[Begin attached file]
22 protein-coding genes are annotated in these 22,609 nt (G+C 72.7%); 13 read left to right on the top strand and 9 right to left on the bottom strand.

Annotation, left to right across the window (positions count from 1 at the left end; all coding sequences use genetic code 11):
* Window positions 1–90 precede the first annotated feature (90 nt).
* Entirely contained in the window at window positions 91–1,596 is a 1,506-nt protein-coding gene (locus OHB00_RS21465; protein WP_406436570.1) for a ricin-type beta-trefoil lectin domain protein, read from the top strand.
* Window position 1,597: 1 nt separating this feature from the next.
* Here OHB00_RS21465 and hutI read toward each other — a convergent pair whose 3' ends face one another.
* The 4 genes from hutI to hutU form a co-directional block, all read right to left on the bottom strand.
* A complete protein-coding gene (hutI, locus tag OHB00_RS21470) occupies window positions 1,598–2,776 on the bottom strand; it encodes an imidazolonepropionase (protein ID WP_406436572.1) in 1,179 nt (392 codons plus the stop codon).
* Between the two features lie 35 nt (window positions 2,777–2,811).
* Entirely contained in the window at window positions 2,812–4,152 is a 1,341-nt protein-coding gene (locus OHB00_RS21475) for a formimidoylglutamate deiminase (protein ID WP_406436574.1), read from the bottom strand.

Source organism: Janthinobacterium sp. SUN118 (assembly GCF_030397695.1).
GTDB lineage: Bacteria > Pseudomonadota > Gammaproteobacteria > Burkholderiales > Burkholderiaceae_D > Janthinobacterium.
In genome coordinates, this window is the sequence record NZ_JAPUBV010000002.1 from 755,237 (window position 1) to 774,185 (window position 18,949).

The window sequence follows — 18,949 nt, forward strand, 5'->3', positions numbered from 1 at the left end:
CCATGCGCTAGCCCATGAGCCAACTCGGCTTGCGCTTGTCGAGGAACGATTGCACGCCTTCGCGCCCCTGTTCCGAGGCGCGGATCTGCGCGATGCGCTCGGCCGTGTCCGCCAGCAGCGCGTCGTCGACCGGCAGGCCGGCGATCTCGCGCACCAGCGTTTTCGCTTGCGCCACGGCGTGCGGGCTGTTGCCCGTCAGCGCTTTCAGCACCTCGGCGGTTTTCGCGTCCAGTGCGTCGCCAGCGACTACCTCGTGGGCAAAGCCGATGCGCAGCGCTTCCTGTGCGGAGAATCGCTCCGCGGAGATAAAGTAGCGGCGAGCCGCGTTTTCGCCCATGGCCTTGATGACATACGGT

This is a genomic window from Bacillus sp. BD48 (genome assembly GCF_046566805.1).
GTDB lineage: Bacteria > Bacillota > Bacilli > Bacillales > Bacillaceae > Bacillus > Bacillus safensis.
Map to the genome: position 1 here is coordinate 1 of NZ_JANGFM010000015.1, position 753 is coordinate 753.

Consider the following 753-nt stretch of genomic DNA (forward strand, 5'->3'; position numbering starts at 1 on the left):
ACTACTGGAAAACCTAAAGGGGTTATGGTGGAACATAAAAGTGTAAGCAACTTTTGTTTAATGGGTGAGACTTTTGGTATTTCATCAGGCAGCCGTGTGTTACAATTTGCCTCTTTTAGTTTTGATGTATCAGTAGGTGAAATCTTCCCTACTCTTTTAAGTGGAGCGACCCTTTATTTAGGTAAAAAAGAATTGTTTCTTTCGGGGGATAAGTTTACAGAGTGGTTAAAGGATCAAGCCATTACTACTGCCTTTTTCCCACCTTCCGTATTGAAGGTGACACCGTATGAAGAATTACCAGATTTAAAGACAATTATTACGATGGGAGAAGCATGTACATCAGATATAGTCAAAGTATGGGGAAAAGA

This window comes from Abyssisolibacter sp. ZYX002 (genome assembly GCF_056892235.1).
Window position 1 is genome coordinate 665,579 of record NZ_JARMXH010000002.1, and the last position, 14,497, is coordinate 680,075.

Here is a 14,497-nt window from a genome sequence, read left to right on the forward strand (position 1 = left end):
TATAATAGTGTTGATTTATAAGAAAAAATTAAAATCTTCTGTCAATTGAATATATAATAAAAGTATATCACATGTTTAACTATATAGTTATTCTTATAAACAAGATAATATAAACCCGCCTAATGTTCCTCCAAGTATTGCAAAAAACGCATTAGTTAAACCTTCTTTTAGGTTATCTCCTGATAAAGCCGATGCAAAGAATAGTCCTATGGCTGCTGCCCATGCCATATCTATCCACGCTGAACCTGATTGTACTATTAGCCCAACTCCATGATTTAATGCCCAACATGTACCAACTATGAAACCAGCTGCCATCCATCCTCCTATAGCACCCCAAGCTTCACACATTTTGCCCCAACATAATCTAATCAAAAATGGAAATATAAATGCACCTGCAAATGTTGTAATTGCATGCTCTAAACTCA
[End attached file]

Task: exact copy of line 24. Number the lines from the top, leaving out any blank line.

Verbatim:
TATAATAGTGTTGATTTATAAGAAAAAATTAAAATCTTCTGTCAATTGAATATATAATAAAAGTATATCACATGTTTAACTATATAGTTATTCTTATAAACAAGATAATATAAACCCGCCTAATGTTCCTCCAAGTATTGCAAAAAACGCATTAGTTAAACCTTCTTTTAGGTTATCTCCTGATAAAGCCGATGCAAAGAATAGTCCTATGGCTGCTGCCCATGCCATATCTATCCACGCTGAACCTGATTGTACTATTAGCCCAACTCCATGATTTAATGCCCAACATGTACCAACTATGAAACCAGCTGCCATCCATCCTCCTATAGCACCCCAAGCTTCACACATTTTGCCCCAACATAATCTAATCAAAAATGGAAATATAAATGCACCTGCAAATGTTGTAATTGCATGCTCTAAACTCA